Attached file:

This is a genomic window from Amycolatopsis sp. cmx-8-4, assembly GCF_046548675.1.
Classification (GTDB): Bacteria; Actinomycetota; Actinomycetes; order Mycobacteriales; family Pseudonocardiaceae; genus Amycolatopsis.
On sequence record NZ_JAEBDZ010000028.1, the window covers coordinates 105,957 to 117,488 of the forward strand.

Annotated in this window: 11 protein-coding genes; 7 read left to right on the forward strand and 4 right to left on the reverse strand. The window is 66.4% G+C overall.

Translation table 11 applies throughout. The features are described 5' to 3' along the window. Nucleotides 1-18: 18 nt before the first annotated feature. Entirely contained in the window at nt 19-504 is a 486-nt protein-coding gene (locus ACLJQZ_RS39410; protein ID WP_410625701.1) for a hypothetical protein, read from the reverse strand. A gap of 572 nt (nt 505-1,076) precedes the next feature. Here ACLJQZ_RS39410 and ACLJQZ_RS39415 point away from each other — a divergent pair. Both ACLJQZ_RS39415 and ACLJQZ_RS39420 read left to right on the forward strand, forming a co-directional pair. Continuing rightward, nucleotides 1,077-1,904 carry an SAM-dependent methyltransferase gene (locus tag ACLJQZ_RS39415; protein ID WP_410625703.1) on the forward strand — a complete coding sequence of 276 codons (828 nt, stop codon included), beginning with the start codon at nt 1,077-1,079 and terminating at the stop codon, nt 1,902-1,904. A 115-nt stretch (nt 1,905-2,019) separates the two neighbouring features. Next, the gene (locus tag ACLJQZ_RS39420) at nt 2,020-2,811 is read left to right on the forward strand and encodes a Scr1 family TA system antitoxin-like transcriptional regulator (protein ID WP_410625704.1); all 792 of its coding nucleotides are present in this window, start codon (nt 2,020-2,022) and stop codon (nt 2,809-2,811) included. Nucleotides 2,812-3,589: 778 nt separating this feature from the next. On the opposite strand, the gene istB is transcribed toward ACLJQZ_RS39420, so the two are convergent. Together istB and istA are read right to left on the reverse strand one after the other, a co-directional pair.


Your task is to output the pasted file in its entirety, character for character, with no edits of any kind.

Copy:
This is a genomic window from Amycolatopsis sp. cmx-8-4, assembly GCF_046548675.1.
Classification (GTDB): Bacteria; Actinomycetota; Actinomycetes; order Mycobacteriales; family Pseudonocardiaceae; genus Amycolatopsis.
On sequence record NZ_JAEBDZ010000028.1, the window covers coordinates 105,957 to 117,488 of the forward strand.

Annotated in this window: 11 protein-coding genes; 7 read left to right on the forward strand and 4 right to left on the reverse strand. The window is 66.4% G+C overall.

Translation table 11 applies throughout. The features are described 5' to 3' along the window. Nucleotides 1-18: 18 nt before the first annotated feature. Entirely contained in the window at nt 19-504 is a 486-nt protein-coding gene (locus ACLJQZ_RS39410; protein ID WP_410625701.1) for a hypothetical protein, read from the reverse strand. A gap of 572 nt (nt 505-1,076) precedes the next feature. Here ACLJQZ_RS39410 and ACLJQZ_RS39415 point away from each other — a divergent pair. Both ACLJQZ_RS39415 and ACLJQZ_RS39420 read left to right on the forward strand, forming a co-directional pair. Continuing rightward, nucleotides 1,077-1,904 carry an SAM-dependent methyltransferase gene (locus tag ACLJQZ_RS39415; protein ID WP_410625703.1) on the forward strand — a complete coding sequence of 276 codons (828 nt, stop codon included), beginning with the start codon at nt 1,077-1,079 and terminating at the stop codon, nt 1,902-1,904. A 115-nt stretch (nt 1,905-2,019) separates the two neighbouring features. Next, the gene (locus tag ACLJQZ_RS39420) at nt 2,020-2,811 is read left to right on the forward strand and encodes a Scr1 family TA system antitoxin-like transcriptional regulator (protein ID WP_410625704.1); all 792 of its coding nucleotides are present in this window, start codon (nt 2,020-2,022) and stop codon (nt 2,809-2,811) included. Nucleotides 2,812-3,589: 778 nt separating this feature from the next. On the opposite strand, the gene istB is transcribed toward ACLJQZ_RS39420, so the two are convergent. Together istB and istA are read right to left on the reverse strand one after the other, a co-directional pair.